Do you remember being sent to bed and staring up the stairs towards the darkness wondering what was waiting for you? How you did not want to appear scared in front of your parents (especially since they had let you stay up a while longer because you were a “big boy/girl” now). You wanted to hand those words back as you hovered at the base of the stairs, the hallway colder than the living room from which you had ventured. How many times did the noise of the house settling, resulting in strange groans and creaks convince you that somebody was waiting out of sight in a doorway, their heavy booted foot resting on the squeaky floorboard, rusty axe clutched in greasy, long-nailed fingers?

Did the sight of a clown have you running to hide in the folds of your mother’s dress, that strange leering and accentuated mouth creating panic in your tiny mind? What did that eerie clown have in mind for you?

It might have been a reluctance to paddle barefooted in the sea or a river because you could not see where you were putting your feet. You felt something brush your foot, most likely seaweed, but in your mind some razor-toothed fish was about to take a bite from your ankle or a crab was about to affix a pincer to your big toe. You turned and ran hollering from the edge of the sea back to the safety of the sandy beach.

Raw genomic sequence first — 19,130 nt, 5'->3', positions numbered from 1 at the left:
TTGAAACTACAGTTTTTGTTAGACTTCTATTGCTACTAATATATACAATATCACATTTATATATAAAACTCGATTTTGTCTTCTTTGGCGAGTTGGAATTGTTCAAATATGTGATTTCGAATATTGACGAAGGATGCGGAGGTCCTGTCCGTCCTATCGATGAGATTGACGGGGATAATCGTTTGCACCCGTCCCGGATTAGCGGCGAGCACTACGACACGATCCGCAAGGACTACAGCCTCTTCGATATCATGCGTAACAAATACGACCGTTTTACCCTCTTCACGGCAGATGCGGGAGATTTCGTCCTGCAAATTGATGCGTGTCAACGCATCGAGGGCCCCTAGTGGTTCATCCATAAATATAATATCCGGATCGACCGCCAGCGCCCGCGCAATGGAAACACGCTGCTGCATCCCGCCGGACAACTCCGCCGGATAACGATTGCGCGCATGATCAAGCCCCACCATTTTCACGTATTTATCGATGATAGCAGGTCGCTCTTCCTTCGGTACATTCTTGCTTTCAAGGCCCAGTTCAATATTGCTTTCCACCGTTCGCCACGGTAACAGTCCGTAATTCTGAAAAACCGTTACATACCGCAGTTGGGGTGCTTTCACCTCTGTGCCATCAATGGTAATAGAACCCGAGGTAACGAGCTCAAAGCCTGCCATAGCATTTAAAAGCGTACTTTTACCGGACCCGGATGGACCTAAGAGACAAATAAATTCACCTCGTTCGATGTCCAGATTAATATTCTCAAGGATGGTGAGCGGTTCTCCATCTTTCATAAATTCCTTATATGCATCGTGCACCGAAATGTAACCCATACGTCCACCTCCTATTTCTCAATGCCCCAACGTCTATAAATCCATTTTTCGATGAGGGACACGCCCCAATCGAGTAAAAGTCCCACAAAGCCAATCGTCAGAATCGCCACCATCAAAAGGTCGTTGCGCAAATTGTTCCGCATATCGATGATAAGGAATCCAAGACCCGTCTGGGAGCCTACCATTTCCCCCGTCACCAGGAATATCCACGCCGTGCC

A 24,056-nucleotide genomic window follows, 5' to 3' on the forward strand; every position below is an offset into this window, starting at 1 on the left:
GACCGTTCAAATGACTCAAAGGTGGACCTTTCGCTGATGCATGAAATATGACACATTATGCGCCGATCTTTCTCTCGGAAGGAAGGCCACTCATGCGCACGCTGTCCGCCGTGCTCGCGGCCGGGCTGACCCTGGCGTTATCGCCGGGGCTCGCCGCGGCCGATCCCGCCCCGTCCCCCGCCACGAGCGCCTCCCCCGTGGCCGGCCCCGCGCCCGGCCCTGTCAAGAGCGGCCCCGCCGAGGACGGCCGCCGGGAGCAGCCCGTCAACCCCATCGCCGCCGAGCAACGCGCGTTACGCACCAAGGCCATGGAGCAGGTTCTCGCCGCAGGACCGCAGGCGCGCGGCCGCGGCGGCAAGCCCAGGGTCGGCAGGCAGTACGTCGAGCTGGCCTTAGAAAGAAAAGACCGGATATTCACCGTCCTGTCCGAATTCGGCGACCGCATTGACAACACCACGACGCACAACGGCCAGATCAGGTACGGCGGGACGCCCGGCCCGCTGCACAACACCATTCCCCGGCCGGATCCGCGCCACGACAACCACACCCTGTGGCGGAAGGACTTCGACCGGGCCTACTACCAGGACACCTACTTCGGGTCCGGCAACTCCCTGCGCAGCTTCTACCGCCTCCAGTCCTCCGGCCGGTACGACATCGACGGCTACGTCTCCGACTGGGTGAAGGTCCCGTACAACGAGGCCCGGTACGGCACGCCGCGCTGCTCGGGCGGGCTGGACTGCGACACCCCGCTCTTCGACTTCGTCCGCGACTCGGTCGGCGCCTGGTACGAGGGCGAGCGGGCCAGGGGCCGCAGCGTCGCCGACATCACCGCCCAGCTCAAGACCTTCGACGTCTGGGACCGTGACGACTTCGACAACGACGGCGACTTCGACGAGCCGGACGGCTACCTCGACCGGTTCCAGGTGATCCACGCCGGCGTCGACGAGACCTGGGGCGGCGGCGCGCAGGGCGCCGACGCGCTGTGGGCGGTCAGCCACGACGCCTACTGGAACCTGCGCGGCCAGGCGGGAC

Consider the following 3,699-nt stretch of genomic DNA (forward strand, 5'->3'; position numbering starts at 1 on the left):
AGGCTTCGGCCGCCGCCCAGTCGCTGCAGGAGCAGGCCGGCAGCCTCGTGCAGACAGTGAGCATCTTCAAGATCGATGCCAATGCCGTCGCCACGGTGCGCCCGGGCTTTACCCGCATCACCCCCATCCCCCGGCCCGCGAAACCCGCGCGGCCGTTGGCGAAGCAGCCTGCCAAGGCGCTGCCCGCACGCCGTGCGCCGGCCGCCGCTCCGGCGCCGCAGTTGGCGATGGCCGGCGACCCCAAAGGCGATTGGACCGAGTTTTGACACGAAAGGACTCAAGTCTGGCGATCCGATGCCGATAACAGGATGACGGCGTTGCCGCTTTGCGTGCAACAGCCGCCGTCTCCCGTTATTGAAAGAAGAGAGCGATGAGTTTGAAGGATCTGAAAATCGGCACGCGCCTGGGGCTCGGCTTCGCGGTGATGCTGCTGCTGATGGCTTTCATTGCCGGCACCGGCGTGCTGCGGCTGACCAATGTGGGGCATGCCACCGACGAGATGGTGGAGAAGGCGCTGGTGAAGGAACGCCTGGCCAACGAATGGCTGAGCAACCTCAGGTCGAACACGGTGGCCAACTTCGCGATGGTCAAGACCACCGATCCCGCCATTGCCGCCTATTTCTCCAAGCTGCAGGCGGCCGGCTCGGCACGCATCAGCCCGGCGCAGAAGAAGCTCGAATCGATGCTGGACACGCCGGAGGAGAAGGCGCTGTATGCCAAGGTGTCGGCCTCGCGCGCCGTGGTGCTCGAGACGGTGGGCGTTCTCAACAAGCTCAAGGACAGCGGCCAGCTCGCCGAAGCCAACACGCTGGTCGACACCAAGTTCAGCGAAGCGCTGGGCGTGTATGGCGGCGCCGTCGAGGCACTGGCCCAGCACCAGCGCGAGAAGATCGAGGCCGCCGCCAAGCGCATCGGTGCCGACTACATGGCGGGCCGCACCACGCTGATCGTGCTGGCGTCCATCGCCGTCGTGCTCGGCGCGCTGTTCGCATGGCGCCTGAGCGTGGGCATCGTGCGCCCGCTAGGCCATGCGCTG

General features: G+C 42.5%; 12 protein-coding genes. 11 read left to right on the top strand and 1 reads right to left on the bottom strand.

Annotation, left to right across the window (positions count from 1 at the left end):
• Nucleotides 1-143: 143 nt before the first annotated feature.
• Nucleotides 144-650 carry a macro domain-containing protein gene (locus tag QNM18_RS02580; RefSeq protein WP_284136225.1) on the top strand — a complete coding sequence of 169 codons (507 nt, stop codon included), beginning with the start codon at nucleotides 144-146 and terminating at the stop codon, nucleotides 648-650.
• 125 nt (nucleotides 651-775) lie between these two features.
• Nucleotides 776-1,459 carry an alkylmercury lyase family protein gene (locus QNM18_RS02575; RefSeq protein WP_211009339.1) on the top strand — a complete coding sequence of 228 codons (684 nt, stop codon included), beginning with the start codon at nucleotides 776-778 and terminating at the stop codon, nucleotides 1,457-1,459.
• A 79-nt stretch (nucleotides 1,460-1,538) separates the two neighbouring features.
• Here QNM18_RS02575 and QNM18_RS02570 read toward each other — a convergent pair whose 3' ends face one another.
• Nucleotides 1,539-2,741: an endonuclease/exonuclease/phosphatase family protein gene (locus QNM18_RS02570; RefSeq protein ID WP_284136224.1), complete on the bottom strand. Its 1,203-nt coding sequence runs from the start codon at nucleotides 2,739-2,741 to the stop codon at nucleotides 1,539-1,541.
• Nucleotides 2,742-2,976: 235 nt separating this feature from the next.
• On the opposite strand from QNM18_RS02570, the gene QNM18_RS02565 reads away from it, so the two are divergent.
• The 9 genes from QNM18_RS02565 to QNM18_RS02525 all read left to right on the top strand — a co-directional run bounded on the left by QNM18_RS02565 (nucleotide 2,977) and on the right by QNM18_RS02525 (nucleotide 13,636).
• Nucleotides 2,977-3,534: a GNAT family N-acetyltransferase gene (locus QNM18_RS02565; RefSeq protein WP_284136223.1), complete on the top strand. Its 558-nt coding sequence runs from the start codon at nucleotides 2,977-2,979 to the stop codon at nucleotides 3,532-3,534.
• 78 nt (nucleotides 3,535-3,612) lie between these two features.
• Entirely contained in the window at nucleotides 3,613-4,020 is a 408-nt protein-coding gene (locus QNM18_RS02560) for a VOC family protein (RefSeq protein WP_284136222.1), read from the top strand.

There may have been a murderer’s alleyway in your town, a badly-lit passageway between two roads which was a convenient and easy short cut during the day but a night the purported preserve of lurking knife merchants and yellow-toothed stranglers who were just waiting to pounce and take your life. You stood staring down the alleyway trying to drive the rising fear from you but it just would not go and instead you opted to walk the long way around. It took twenty extra minutes but at least you got home safely.

Fear continued to stalk your life as you grew older. You might not be worried about the bogeyman anymore but he has shapeshifted into the fear that comes with finding a lump about your body and not knowing what it is. Uncertainty about the business for whom you work has you tossing and turning at night. Wondering where the next pay check will come from has you similarly fearing for the future. Walking alone along a road at night and hearing footsteps behind you still causes your heart rate to increase.